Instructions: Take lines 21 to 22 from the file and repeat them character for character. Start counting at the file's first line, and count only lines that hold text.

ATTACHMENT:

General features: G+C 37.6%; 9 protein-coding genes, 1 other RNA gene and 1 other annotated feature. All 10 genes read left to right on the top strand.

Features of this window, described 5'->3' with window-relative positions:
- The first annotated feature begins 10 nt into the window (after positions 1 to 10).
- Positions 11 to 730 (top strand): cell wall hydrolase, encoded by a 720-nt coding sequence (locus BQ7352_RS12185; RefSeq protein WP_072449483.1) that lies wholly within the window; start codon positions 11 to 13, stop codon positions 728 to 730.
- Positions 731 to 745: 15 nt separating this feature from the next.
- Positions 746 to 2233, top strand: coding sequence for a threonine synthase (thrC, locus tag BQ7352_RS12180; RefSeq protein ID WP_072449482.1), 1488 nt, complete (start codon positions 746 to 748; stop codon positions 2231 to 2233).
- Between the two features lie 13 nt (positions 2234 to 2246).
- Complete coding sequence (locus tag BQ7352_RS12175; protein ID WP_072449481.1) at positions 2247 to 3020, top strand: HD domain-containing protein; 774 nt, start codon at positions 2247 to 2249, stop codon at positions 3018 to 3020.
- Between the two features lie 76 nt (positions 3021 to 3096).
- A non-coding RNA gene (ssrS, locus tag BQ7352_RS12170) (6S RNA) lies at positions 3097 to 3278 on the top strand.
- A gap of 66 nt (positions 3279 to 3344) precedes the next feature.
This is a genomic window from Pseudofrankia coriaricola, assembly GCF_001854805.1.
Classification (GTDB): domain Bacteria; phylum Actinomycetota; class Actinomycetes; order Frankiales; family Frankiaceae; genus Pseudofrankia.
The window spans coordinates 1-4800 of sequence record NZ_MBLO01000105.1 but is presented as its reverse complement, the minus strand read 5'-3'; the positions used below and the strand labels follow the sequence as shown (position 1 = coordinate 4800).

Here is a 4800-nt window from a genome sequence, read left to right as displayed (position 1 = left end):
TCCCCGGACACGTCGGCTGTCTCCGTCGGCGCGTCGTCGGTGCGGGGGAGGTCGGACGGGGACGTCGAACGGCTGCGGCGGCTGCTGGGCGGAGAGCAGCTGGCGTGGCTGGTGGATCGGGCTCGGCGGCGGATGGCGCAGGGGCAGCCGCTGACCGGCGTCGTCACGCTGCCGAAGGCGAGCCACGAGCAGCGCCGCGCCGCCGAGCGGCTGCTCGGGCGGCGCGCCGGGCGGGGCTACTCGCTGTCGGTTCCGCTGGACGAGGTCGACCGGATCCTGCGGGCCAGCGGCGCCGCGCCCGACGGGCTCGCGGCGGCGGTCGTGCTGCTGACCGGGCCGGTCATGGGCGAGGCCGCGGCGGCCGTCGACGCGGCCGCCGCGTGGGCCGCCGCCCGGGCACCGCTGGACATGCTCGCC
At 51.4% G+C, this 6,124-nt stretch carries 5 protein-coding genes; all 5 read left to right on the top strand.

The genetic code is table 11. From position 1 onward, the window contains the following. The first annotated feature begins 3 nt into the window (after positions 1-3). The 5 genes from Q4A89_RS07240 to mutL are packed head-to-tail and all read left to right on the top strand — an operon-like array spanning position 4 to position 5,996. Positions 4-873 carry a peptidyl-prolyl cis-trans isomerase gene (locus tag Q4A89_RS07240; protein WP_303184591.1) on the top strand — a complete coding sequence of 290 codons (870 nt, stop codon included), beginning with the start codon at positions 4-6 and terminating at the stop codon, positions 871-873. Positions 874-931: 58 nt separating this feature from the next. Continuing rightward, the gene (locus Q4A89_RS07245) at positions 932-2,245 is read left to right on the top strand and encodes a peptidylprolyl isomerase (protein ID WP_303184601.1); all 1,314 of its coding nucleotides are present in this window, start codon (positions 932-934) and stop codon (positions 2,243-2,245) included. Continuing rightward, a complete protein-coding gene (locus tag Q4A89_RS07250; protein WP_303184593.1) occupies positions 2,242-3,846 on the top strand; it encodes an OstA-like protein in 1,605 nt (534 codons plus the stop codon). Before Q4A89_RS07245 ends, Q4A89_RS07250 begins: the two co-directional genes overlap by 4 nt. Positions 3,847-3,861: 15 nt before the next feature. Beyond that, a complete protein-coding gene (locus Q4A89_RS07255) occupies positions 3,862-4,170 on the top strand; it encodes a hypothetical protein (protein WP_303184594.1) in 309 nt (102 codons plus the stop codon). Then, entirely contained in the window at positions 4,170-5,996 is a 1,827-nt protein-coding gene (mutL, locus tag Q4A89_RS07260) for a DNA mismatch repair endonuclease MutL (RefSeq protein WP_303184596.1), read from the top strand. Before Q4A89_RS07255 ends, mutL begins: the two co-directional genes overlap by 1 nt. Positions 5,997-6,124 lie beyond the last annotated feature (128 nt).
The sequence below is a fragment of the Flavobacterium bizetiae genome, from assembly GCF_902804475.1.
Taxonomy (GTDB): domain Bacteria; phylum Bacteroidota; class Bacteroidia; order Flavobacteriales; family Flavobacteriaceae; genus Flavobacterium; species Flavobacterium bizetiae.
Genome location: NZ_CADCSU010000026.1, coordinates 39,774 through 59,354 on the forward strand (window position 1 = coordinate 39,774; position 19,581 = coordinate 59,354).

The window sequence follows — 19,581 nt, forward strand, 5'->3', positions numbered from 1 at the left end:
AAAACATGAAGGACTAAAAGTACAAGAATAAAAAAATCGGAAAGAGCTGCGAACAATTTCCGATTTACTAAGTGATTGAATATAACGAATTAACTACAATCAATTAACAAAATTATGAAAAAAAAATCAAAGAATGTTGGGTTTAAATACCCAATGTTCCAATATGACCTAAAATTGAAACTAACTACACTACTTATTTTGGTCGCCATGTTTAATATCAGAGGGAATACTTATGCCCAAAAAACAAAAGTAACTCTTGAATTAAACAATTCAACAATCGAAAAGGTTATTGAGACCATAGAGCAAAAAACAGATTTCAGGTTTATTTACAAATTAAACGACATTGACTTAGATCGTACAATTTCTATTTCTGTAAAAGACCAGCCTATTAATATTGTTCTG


Genome location: NZ_CADCSU010000026.1, coordinates 39,774 through 59,354 on the forward strand (window position 1 = coordinate 39,774; position 19,581 = coordinate 59,354).

The window sequence follows — 19,581 nt, forward strand, 5'->3', positions numbered from 1 at the left end: